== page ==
Originally created 05/14/05

Sorenstam running away with Chick-fil-A

STOCKBRIDGE, Ga. - So much for Annika Sorenstam's slump.

One week after failing to make LPGA Tour history with her sixth straight win, Sorenstam is running away from a strong field at the Chick-fil-A Charity Championship.

The world's No. 1 player shot a dazzling 8-under 64 during Friday's second round at Eagles Landing Country Club, giving her a six-stroke lead midway through the tournament.

It's the biggest 36-hole lead in a four-round event since Sorenstam's 59 at the 2001 Standard Register Ping in Arizona provided an eight-stroke cushion. She held on for a two-shot win over Se Ri Pak.

So far, there's no indication that anyone can get that close to Sorenstam in this event. Her driver is overwhelming the dried-out course with booming shots off the tee. Her irons are struck with the precision of a radar honing in on its target. Her putts are firm and true.

Sorenstam has yet to make a bogey, leaving everyone else in the field that includes 92 of the top 100 money-winners from 2004 in a battle for second place.

"It's just two days," the super Swede said, as if trying to drum up a little drama for the weekend. "We have two more to go. It can easily swing the other way around."

Not likely. First-round leader Laura Davies faded from contention with a 76, leaving her 11 strokes behind Sorenstam. Karie Webb, the last player other than Sorenstam to be ranked No. 1 in the world, struggled to a 74 that put her 10 shots behind. Cristie Kerr, who ended Sorenstam's winning streak last week at Kingsmill, also was 10 strokes back after a 73.

Heather Bowie shot 69 and was still six shots off Sorenstam's 131 pace.

"Six shots is a lot to make up on anyone," Bowie said. "When you're that far back, there's not anything you can do about it. She could very well go out there tomorrow and shoot 64 again."

Oh yeah, Sorenstam also extended her streak of making the cut to 48 tournaments in a row on the same day that Tiger Wood's record PGA Tour streak of 142 consecutive cuts came to an end at the Byron Nelson Championship.

Sorenstam shot 30 on the back nine, closing with a 5-footer for eagle at the par-5 18th hole.

"A great finish to a great day," she said.

Only nine players faced less than a double-figure deficit heading to the weekend. Lorie Kane was at 138, alone in third but seven strokes behind. Lorena Ochoa and Brittany Lincicome were each another stroke back, with five others tied for sixth at 4 under.

All are well positioned to contend for the runner-up prize.

"I haven't had a six-shot lead since I was in college," Bowie said. "It's almost like you're playing your own tournament. It's just you and the course."

Sorenstam's 13-under score was the lowest in tournament history through the first two rounds. Liselotte Neumann (1998) and Juli Inkster (2002) shared the previous mark of 12 under.

Sorenstam birdied both par-5s on the front nine, taking advantage of her prodigious length off the tee, and everything was working after she made the turn.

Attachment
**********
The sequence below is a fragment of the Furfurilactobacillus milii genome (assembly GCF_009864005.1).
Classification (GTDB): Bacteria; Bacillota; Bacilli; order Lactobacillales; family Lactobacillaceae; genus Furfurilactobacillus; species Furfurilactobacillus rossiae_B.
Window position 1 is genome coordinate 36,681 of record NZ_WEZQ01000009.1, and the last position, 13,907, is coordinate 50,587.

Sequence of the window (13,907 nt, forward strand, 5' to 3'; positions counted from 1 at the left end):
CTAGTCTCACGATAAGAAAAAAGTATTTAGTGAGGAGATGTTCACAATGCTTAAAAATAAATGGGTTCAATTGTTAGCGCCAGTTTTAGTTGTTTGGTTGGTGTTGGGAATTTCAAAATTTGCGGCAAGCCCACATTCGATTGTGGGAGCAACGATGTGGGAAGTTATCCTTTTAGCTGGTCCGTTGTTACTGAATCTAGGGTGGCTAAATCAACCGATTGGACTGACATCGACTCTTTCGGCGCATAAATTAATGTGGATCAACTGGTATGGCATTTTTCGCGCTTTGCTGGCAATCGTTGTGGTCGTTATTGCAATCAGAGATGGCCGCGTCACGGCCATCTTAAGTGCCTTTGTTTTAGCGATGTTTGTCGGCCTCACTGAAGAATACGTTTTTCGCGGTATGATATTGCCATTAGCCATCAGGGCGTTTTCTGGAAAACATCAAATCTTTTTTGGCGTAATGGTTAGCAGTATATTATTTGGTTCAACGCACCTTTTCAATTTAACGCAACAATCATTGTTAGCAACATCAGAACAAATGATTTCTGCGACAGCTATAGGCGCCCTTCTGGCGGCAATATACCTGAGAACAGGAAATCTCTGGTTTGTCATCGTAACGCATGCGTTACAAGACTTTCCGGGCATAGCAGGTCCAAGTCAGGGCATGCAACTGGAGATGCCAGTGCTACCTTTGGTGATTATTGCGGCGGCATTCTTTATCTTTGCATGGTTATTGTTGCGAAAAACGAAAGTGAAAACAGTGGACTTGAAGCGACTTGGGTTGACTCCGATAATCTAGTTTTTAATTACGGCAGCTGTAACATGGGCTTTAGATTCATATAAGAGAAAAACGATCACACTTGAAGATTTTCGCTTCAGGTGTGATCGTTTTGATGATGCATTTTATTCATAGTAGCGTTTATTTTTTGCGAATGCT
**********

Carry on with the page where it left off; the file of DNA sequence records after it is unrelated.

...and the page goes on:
She got it started with a 275-yard drive at the 10th, leaving a sand wedge to the green. She put it 6 feet away and rolled in the birdie putt.

At the 12th, Sorenstam dropped a 9-iron just 3 feet from the hole and then had to stand around for about 10 minutes while playing partners Carin Koch and Silvia Cavalleri - who both missed the green with their approaches - took six shots between them to get down for bogeys.

Finally, Sorenstam stepped up to her ball and tapped in a birdie.

The 515-yard 13th was no match for Sorenstam, who came up just short of the green with her second shot, chipped up to about 6 inches and tapped in again for birdie. She had another sand wedge to the green at 14, setting up an 8-foot putt and her sixth birdie of the day.

Closing with a flourish on the 18th - a short par 5 at 466 yards - Sorenstam's majestic drive was followed by a 7-iron that coasted to a stop just 5 feet from the flag. Naturally, she rolled in the putt, giving a slight fist pump that was about the only emotion she showed all day.

Even when Sorenstam hit a poor shot - and there weren't many - she quickly recovered. She missed the green on both par-3s on the back side, but managed to get up-and-down each time.

At No. 11, a delicate bump-and-run from a sloping runoff to the right of the green left her with a short par putt. Sorenstam found herself between clubs at the 16th, switching up twice before going with a 7-iron that dropped in a front bunker. But she blasted out to 9 feet and sank that putt.

Sorenstam didn't use her putter much, taking only 23 strokes on the greens.

"Obviously, I'm very, very pleased," she said. "I thought I played very good today, especially on the back nine. I did make a few good par saves, but other than that I played very solid. I had a lot of chances, and to finish with an eagle is obviously a nice feeling."

As Sorenstam walked into the media tent after the round, tournament officials gave her a round of applause - a tribute usually reserved for Sunday's winner.

Then again, the way Sorenstam is playing, it feels like this tournament is already over.

Divots: Young Jo (illness), Danielle Ammaccapane (illness), Gloria Park (tendinitis in her wrist) and Soo Young Moon (no reason given) withdrew from the tournament.... Tournament host Nancy Lopez shot 81 and missed the cut for the fourth year in a row.... Defending champion Jennifer Rosales, only two shots off the lead after the first day, struggled to a 76 and was 13 strokes behind Sorenstam.


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